Thursday, July 16, 2020

PLDT Makati Wilderness Murals: Call of the Wild in the City

Tarsier and egret decorate the corner facing Dela Rosa street
It's refreshing to see colorful murals adorning the facade of the PLDT building wing along Ayala Avenue in lieu of the standard painted walls.  The murals are not visible along Ayala per se but on the side of Dela Rosa and the passage way cutting through the two PLDT buildings leading to the access stairway to the walkway headed to Landmark/SM eastwards and Makati Med to the west.
The tamaraw gets a futuristic look
An acquaintance working for PLDT commented in an FB post that it took three weeks to complete, seemingly materializing out of nowhere, largely unnoticed due to the Covid 19 pandemic, which has kept most people away from their work spaces.
Another hornbill "perched" on the wall
There were tamaraws, hornbills, tarsiers, herons, egrets, buffaloes, deer, and other native species representing a cross section of our wealth of wilderness fauna.  Maybe, in more "normal" times, this can form an informative walking tour for kids and adults alike who would want to see and hear the story of how wealthy we really are in the natural realm.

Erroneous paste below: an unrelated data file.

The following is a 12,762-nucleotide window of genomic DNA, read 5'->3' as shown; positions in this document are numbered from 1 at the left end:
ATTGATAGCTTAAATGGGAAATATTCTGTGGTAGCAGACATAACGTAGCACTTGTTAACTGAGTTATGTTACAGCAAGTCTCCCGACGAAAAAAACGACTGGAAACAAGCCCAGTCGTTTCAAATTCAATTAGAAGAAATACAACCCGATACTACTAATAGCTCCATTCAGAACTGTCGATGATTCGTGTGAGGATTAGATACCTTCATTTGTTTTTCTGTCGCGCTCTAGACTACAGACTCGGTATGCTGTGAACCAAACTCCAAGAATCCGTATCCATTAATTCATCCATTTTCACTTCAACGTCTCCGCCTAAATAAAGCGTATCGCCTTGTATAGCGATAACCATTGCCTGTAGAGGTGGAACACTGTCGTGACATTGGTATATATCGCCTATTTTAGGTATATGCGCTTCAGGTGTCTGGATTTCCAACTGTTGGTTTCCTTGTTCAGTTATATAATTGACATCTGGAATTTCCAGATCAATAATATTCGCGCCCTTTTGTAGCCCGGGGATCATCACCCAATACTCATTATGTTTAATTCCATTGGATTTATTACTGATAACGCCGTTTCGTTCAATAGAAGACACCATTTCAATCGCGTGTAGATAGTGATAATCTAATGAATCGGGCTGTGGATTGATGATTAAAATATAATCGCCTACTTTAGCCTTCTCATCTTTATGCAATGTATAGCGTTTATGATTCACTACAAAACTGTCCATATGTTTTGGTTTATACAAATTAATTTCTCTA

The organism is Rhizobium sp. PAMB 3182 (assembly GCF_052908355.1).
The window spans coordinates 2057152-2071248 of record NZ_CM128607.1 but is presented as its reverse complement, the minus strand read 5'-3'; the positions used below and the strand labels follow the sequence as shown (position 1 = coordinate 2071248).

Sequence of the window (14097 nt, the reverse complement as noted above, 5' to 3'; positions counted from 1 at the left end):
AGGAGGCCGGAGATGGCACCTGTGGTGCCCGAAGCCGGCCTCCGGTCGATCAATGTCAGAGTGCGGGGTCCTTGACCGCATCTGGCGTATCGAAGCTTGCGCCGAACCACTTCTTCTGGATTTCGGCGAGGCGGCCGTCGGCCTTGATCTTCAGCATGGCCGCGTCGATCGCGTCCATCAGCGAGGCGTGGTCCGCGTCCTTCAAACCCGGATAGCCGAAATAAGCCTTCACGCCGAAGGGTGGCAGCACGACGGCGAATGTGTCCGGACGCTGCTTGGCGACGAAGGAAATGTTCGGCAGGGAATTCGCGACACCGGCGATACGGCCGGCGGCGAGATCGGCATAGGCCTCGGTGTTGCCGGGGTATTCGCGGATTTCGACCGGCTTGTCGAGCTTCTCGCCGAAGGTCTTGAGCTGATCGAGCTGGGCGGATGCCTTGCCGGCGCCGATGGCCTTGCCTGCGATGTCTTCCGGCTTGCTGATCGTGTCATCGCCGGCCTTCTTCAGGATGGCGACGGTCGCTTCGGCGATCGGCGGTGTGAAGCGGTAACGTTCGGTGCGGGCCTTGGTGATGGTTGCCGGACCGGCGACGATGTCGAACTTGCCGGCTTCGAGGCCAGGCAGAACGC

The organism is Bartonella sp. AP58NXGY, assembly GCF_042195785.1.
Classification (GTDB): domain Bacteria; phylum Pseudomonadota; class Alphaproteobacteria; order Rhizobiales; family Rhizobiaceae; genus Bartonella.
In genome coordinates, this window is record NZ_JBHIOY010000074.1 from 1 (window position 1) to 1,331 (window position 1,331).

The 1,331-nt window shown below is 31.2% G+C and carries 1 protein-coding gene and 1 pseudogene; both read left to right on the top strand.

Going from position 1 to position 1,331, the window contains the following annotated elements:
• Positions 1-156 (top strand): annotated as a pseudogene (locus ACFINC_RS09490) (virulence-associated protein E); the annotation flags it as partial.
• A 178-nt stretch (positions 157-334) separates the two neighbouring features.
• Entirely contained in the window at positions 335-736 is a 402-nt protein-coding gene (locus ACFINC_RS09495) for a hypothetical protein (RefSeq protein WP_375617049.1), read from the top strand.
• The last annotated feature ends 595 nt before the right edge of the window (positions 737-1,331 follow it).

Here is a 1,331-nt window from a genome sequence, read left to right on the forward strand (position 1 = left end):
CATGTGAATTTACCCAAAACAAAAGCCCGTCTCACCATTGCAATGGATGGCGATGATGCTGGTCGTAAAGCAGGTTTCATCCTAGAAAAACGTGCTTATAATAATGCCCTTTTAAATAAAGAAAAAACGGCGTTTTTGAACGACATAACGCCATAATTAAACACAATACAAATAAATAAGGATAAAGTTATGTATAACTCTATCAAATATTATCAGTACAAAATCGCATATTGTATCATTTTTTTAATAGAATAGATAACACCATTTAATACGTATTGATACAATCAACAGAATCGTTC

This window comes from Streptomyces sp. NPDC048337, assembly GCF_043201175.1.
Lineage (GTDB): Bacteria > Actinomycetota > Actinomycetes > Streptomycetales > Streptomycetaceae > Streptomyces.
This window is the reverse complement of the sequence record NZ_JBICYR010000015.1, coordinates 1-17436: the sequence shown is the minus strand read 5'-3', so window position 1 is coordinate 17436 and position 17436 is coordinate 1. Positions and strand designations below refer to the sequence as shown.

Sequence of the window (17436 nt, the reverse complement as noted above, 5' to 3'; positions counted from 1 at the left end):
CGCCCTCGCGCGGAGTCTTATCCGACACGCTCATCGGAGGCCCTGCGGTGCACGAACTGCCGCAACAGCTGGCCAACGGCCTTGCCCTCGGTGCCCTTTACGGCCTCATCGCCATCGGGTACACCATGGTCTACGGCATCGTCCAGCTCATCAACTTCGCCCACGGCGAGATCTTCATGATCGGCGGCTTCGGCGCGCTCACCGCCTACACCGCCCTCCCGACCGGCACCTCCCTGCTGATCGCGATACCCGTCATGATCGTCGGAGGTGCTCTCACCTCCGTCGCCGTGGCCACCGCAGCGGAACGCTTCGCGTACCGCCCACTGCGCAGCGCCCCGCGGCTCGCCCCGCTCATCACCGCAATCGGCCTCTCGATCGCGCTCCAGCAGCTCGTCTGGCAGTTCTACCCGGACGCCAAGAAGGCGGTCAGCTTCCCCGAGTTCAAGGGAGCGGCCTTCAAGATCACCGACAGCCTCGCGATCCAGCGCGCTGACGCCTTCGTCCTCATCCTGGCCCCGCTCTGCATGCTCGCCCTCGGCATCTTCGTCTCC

The murals first caught my eye in my first foray to the CBD since the announcement of the lockdown.  The hornbill mural on the western wall caught my eye, standing right across from Perea Street where a favorite coffee place, Mom and Tina's, is located.
Crow on buffalo
It's only natural that a bird mural will catch the eye of a birder.  For someone who has seen most of these animals in their natural habitat, the murals would surely bring a smile of recognition; for city slickers who have yet to venture out there and seek these, they could be nice introductions to what's out there, waiting to be discovered and explored (not exploited).  Taken another way, this could also be a reminder for us that if we are not careful, murals like these would be the only reminder we would have left of wealth we keep squandering in the present, only a memory for the next generation to study and learn from.
Hornbill mural on the west-facing wall


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